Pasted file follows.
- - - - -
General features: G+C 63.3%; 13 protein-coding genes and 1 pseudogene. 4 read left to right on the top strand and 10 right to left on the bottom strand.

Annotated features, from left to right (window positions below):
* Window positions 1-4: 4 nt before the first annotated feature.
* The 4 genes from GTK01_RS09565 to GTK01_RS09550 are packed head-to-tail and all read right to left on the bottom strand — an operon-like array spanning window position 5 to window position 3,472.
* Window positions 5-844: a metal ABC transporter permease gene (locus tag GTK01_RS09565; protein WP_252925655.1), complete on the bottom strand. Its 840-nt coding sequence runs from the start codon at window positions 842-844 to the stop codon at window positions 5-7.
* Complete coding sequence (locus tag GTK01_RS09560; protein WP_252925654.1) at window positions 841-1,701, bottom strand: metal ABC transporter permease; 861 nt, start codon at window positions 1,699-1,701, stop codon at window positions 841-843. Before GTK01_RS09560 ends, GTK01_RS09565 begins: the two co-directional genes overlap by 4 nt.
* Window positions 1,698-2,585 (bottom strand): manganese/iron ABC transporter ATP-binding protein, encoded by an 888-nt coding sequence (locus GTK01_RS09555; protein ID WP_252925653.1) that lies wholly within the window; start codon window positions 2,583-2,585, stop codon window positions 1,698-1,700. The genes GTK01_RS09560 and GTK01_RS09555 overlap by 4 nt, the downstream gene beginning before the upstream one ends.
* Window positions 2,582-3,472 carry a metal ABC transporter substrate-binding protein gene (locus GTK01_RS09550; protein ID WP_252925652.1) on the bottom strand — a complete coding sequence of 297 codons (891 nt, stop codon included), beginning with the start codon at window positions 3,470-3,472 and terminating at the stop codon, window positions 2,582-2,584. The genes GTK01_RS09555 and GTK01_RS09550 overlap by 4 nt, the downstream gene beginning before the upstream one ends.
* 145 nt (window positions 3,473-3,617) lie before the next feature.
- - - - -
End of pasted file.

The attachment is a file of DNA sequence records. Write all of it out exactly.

General features: G+C 63.3%; 13 protein-coding genes and 1 pseudogene. 4 read left to right on the top strand and 10 right to left on the bottom strand.

Annotated features, from left to right (window positions below):
* Window positions 1-4: 4 nt before the first annotated feature.
* The 4 genes from GTK01_RS09565 to GTK01_RS09550 are packed head-to-tail and all read right to left on the bottom strand — an operon-like array spanning window position 5 to window position 3,472.
* Window positions 5-844: a metal ABC transporter permease gene (locus tag GTK01_RS09565; protein WP_252925655.1), complete on the bottom strand. Its 840-nt coding sequence runs from the start codon at window positions 842-844 to the stop codon at window positions 5-7.
* Complete coding sequence (locus tag GTK01_RS09560; protein WP_252925654.1) at window positions 841-1,701, bottom strand: metal ABC transporter permease; 861 nt, start codon at window positions 1,699-1,701, stop codon at window positions 841-843. Before GTK01_RS09560 ends, GTK01_RS09565 begins: the two co-directional genes overlap by 4 nt.
* Window positions 1,698-2,585 (bottom strand): manganese/iron ABC transporter ATP-binding protein, encoded by an 888-nt coding sequence (locus GTK01_RS09555; protein ID WP_252925653.1) that lies wholly within the window; start codon window positions 2,583-2,585, stop codon window positions 1,698-1,700. The genes GTK01_RS09560 and GTK01_RS09555 overlap by 4 nt, the downstream gene beginning before the upstream one ends.
* Window positions 2,582-3,472 carry a metal ABC transporter substrate-binding protein gene (locus GTK01_RS09550; protein ID WP_252925652.1) on the bottom strand — a complete coding sequence of 297 codons (891 nt, stop codon included), beginning with the start codon at window positions 3,470-3,472 and terminating at the stop codon, window positions 2,582-2,584. The genes GTK01_RS09555 and GTK01_RS09550 overlap by 4 nt, the downstream gene beginning before the upstream one ends.
* 145 nt (window positions 3,473-3,617) lie before the next feature.